Help Overcome Barriers to Opioid Use for Cancer Pain

About 1 in 3 adults with cancer pain report difficulty getting opioid Rxs...often due to payer rejects or limits for other uses.

But opioids are often needed...and these patients are excluded from typical opioid restrictions.

Follow a stepwise approach to treating cancer pain...and help overcome barriers and stigma.

Use a short-acting opioid every 3 to 4 hours as needed when acetaminophen, an NSAID, or the combo isn’t enough.

As a rule of thumb, if 4 or more short-acting opioid doses are consistently needed daily, switch to a long-acting form.

But continue the short-acting opioid for breakthrough pain. Increase the long-acting dose if prn doses are frequent.

Be aware, there’s no max opioid dose in patients with cancer...but over 250 mg/day of oral morphine is rarely needed. Plus doses are often limited by side effects (constipation, sedation, etc).

Include the cancer ICD-10 code on the limit pharmacy callbacks. If changing the opioid regimen, include the reason (breakthrough pain, declining kidney function, etc).

Reinforce that patients should call your office if they need more frequent doses than their current Rx limit delays at the pharmacy due to early refill rejects, prior auths, etc.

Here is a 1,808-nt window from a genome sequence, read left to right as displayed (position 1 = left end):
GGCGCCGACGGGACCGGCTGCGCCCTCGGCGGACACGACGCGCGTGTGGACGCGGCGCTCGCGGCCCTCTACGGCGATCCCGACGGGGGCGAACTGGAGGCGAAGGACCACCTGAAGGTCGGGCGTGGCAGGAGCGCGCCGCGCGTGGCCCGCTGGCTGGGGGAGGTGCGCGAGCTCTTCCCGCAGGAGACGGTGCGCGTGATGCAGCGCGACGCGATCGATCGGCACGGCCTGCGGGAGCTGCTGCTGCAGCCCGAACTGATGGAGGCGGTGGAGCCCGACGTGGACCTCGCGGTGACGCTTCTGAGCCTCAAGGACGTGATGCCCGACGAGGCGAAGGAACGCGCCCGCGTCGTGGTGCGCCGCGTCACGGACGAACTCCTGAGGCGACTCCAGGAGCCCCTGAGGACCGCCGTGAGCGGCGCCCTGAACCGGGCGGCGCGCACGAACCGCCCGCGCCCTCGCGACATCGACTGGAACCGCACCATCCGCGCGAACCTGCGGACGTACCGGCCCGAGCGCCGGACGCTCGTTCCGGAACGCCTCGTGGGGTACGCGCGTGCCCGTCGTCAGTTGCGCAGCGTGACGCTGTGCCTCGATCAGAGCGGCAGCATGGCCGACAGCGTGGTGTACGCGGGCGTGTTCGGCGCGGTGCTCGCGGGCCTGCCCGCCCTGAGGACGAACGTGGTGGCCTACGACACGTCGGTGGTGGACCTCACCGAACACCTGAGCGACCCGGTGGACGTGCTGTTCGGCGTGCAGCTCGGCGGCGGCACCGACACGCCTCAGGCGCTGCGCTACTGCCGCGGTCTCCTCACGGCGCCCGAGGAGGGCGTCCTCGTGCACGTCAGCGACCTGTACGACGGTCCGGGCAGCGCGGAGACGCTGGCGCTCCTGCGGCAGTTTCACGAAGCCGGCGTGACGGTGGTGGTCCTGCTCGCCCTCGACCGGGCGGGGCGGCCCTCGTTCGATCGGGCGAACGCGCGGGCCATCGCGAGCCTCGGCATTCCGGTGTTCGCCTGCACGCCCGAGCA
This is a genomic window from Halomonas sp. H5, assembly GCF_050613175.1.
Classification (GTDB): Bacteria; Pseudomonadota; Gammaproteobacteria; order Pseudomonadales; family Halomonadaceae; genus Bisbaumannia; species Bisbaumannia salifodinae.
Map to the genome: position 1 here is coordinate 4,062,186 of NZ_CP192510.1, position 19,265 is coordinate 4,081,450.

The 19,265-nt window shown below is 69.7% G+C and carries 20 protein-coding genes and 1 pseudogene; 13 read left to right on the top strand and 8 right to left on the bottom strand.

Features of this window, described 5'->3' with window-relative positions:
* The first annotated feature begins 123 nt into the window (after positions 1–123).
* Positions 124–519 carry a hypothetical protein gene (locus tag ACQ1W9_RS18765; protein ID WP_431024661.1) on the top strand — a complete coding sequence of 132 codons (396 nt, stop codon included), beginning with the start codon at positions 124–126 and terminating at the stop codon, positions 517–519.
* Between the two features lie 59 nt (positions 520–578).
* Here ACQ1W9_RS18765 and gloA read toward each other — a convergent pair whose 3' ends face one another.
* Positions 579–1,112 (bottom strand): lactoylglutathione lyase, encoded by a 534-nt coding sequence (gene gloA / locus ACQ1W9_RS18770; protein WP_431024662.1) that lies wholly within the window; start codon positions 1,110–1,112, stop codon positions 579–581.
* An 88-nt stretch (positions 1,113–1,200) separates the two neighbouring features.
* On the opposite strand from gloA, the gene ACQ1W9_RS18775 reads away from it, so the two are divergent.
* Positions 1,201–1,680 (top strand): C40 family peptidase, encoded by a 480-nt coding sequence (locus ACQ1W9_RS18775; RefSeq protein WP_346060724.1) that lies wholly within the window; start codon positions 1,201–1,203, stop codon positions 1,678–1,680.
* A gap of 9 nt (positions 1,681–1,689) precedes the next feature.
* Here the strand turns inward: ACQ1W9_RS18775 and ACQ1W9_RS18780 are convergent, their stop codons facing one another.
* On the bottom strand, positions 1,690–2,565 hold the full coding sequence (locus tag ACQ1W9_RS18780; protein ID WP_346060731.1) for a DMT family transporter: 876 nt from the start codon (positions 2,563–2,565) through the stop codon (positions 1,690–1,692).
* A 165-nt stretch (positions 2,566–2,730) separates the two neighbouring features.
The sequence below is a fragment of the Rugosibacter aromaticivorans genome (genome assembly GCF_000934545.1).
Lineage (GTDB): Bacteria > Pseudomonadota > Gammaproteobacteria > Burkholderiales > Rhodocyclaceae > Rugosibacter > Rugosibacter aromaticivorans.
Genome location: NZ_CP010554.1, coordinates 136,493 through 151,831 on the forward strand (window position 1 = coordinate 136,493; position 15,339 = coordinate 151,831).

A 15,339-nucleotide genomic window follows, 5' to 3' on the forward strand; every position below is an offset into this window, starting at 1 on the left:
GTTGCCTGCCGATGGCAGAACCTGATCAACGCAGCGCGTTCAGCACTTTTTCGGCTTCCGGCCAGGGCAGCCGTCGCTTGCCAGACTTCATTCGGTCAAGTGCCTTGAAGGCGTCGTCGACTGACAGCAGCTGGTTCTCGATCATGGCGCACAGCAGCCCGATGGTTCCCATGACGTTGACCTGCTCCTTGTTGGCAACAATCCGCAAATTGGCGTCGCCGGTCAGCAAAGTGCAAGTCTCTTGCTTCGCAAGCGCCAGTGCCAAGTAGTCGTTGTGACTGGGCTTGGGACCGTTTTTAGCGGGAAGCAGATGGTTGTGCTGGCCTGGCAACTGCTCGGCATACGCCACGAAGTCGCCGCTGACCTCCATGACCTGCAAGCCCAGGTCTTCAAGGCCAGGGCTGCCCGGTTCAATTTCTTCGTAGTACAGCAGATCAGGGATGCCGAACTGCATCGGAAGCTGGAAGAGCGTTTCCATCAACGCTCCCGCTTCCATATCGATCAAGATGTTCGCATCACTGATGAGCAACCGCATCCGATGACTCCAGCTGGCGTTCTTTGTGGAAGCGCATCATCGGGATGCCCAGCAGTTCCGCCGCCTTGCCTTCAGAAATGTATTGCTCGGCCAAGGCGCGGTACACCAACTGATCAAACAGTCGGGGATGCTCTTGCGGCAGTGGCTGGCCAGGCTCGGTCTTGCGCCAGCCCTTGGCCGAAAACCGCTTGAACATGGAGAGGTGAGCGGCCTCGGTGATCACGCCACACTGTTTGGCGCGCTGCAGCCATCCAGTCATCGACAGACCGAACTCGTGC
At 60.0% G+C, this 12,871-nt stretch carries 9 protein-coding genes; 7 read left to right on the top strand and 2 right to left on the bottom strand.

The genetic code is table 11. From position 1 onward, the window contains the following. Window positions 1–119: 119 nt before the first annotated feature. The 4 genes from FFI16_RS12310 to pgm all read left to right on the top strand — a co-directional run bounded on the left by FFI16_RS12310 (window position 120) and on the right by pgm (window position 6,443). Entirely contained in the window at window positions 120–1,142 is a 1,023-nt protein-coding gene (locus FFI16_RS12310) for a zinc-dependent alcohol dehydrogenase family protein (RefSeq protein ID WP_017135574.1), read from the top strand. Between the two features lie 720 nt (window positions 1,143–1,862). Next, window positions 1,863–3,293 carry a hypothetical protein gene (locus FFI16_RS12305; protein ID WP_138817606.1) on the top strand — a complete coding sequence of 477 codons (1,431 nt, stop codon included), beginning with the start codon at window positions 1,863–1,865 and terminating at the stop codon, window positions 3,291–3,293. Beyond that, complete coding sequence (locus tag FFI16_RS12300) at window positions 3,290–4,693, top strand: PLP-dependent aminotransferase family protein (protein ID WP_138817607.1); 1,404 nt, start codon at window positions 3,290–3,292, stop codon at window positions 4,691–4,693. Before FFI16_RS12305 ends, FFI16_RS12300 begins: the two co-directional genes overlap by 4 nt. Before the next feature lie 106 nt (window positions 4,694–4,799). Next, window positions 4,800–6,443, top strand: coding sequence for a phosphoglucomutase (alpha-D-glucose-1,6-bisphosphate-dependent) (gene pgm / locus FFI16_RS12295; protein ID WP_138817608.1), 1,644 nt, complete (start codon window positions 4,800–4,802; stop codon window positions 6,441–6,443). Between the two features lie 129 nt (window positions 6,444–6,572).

For example, expect a prior auth to be required for nonstandard opioid doses...such as a fentanyl patch used q48h.

Also reevaluate benzos...and whether tapering is appropriate. Combining with opioids is risky.

Keep in mind, other adjuvant meds may help limit opioid doses.

Consider adding an NSAID for bone pain...a steroid for inflammation...or an antidepressant (duloxetine, nortriptyline, etc) or antiseizure med (gabapentin, etc) for neuropathic pain.

Ensure patients taking opioids for cancer pain have naloxone.

And remind them how to dispose of or donate unused opioids.

Access our resource, Managing Cancer Pain in Adults, for info on opioid titration, managing side effects, the role of cannabinoids, etc.

Also see our Opioid Resource Hub for more tips...including our Opioid Allergies and Equianalgesic Dosing of Opioids resources.

Key References
  • (5-25-22)
  • (5-25-22)
  • J Pain Symptom Manage. 2020 Nov;60(5):915-922

Prescriber's Letter. June 2022 No. 380608

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